I have just had the extreme pleasure to review a highly anticipated sequel to an already stellar title and its expansion to a PC game that defined a generation of gamers.
The original anticipation and hype that accompanied the release of StarCraft 2: Wings of Liberty definitely didn’t disappoint when it came to the story, the gameplay and all the little intricacies that enveloped the player to the point of sleep-deprived days on end. I have to admit that it had a trance like effect on me from the first to the last cut scene and everything in between.
If you have not yet played a Real-Time Strategy (RTS), StarCraft 2 is one of the best to get a grip on the genre, while also being thrown into an enthralling story.
It gives players more time to invest in the characters within the main campaign missions whilst offering small surprises that the player must explore into further.
Although the mechanics of the game might be a little simplistic, the huge selection of units to create that accompanied the first StarCraft has been included and been expanded upon in Wings of Liberty.
What caught and kept me was the wide scale destruction that could occur after amassing a huge, overkill army at each mission.
Some missions were quite specific in its objectives from having to sneak through a planet infested by Zerg as a cloaked Protoss Leader; Zeratul to protecting the huge Mech Warrior type weapon of mass destruction, fittingly named the Odin.
The differing mission types keep you interested in the campaign rather than endless focus on building up a base from scratch every time, then creating an army and sweeping through the map destroying everything in your path.
Although that sounds really appealing, it could get quite repetitive and would disinterest most quite quickly, luckily this is nothing like that.
You could spend a lengthy amount of time during the campaign just checking through each area and talking to individual characters which will develop the story even further making you become more attached to the characters that you come across.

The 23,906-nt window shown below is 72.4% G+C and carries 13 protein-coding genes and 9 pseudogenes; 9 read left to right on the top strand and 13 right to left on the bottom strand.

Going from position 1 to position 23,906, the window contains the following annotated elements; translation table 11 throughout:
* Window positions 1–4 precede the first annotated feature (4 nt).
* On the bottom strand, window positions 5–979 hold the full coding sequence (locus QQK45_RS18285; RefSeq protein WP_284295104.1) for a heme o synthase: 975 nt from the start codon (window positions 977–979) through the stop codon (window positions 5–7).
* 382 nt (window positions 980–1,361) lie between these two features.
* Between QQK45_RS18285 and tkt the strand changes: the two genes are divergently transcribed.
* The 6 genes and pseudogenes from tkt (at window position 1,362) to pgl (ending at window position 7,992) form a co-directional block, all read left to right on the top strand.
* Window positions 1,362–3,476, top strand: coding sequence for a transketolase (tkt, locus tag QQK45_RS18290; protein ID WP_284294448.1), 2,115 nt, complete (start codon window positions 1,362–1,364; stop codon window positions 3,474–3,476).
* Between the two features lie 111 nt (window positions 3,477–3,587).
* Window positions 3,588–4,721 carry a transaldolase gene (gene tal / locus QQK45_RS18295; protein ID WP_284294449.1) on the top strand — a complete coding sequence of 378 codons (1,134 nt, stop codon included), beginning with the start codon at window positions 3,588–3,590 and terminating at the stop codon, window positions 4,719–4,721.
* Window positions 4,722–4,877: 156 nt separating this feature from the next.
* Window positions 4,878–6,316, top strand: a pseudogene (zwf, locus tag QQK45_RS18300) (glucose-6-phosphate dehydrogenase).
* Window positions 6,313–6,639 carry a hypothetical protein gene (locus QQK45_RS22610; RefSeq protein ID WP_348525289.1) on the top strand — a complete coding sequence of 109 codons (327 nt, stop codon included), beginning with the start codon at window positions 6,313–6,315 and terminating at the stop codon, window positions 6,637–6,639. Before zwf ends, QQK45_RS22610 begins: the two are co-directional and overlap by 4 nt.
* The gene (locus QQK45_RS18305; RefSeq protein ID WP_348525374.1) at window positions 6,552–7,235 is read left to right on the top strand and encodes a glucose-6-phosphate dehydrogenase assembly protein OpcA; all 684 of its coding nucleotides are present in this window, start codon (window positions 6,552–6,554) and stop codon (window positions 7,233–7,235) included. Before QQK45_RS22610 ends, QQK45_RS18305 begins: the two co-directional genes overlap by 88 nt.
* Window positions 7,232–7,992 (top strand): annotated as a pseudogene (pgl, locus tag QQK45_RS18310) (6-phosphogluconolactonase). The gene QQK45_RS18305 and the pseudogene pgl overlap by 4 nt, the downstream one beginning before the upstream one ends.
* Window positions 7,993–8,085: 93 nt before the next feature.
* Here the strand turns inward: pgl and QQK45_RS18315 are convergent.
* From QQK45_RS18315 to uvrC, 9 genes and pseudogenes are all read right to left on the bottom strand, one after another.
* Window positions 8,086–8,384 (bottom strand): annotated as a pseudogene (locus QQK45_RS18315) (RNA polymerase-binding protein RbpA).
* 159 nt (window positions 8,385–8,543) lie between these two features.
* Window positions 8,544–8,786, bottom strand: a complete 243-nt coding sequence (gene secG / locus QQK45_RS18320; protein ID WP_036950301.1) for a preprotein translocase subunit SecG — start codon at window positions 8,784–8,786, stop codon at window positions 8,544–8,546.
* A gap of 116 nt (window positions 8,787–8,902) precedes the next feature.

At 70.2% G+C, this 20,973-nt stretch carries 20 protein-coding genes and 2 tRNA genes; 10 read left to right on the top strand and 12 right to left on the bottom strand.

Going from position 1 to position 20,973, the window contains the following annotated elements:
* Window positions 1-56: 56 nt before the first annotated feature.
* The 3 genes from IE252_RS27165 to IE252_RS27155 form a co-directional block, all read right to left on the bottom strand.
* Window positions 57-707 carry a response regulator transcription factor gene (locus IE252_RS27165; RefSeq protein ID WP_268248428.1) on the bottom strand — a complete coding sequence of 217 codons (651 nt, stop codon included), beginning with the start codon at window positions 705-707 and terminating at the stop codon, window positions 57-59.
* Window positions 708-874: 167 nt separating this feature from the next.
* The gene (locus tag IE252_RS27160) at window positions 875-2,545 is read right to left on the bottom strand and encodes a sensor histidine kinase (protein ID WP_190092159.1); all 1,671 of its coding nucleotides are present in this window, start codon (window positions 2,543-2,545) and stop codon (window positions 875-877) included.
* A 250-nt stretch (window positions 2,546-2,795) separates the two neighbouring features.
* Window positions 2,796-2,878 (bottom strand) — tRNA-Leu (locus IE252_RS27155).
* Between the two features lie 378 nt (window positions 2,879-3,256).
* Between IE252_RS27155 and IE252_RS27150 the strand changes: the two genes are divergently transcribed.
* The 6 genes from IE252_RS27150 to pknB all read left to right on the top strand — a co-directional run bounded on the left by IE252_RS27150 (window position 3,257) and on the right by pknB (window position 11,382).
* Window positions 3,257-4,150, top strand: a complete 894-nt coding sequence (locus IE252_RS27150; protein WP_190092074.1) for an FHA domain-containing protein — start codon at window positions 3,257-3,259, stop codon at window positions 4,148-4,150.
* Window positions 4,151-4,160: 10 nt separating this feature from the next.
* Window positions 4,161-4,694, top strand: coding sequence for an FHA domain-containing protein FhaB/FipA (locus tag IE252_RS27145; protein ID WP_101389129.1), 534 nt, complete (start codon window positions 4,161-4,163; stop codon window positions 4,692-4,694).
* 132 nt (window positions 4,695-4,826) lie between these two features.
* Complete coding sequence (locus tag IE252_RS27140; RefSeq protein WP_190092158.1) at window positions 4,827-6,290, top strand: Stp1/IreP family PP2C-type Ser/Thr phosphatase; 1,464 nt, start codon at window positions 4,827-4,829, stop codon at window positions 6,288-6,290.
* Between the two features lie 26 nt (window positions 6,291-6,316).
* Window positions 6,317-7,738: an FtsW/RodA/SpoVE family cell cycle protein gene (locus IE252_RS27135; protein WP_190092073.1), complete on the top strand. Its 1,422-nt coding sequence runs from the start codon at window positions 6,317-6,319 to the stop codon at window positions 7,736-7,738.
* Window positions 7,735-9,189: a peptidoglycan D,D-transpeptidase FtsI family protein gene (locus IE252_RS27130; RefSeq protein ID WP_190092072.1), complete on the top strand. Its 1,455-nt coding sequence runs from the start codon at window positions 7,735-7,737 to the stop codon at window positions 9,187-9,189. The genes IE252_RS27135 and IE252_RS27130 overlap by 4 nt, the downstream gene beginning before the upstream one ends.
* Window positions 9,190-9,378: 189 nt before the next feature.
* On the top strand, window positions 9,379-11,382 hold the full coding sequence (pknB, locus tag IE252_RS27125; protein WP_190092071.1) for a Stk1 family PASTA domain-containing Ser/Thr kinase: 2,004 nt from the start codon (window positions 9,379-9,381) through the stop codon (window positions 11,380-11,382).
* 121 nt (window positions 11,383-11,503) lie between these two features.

The little trinkets such as the Space Invaders style arcade game in the Catina of the ship is amazing, small details and additions such as this is one of the reasons that Blizzard, the ever enduring makers of the game, are as successful as they are.
It was a pleasant change to sit back and watch the cut scenes at pre and post mission intervals, it was this media that established the transition between missions.
Cinematics were of a high standard, so much so that if you are not a huge RTS gamer, the story and the visuals that display it within this game is more than enough to keep anyone engrossed.
Graphically the game played very well, the visual destruction is quite something to behold, addictive almost.
As if StarCraft 2: Wings of Liberty was not a PC beauty to behold, the just released Expansion; Heart of the Swarm compliments what is already the best.
Having played a few Expansions in my years of PC Gaming, I was relieved to find a whole new story, whole new gameplay, hell – a whole new game!
It’s fair to say that some game add-ons do no more than give a handful of Levels and maybe some new mods etc. Heart of the Swarm is not just an add on.
Details taken from the main game further with research garnered from missions are used to improve Kerrigan and her skills, with refreshing changes to mission select and mission report screens, giving it a visual edge.
You play as a rescued Sarah Kerrigan, starting with Jim Raynor by your side, but with a report of his execution by the hands of the Dominion Kerrigan decides to retake command of the Zerg swarm.
Aaaaand I’ll hold it here to avoid any unnecessary story-line spoilers.
The cut scenes with the expansion are immaculate; I couldn’t take my eyes off the screen when watching them, the opening cinematic hooked me much like with Wings of Liberty.
The flow of missions between the two games is consistent and doesn’t leave you wondering anything, the in-depth story is maintained cleverly, with the characters in this game just as, if not more, interesting.
The great thing about this game franchise is that within the main campaign they bring a depth of relationship between the gamer and the characters of all the playable races, there is no over-powered favouritism indicative within a race, each race has their pros and cons, it comes down to player preference and of course, individual playing skill.
Playing online is a social experience; enabling you to play matches with friends or people in your skill level or people of any level, whereby the matching opportunities are open, with community-built game types available.
If you’re looking for a game that throws you into the story and engrosses you to the point where nothing in the real world matters; StarCraft 2 and Heart of the Swarm are them. Another epic chapter from Blizzard, famous for Diablo and WoW.
An RTS that still remains at the top as a major ‘game-changer’.